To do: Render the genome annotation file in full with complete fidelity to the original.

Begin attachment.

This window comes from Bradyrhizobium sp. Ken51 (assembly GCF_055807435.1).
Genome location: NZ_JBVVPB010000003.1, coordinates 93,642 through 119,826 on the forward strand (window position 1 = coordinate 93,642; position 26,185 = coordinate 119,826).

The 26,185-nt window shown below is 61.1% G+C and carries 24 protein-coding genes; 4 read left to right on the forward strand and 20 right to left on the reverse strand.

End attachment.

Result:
This window comes from Bradyrhizobium sp. Ken51 (assembly GCF_055807435.1).
Genome location: NZ_JBVVPB010000003.1, coordinates 93,642 through 119,826 on the forward strand (window position 1 = coordinate 93,642; position 26,185 = coordinate 119,826).

The 26,185-nt window shown below is 61.1% G+C and carries 24 protein-coding genes; 4 read left to right on the forward strand and 20 right to left on the reverse strand.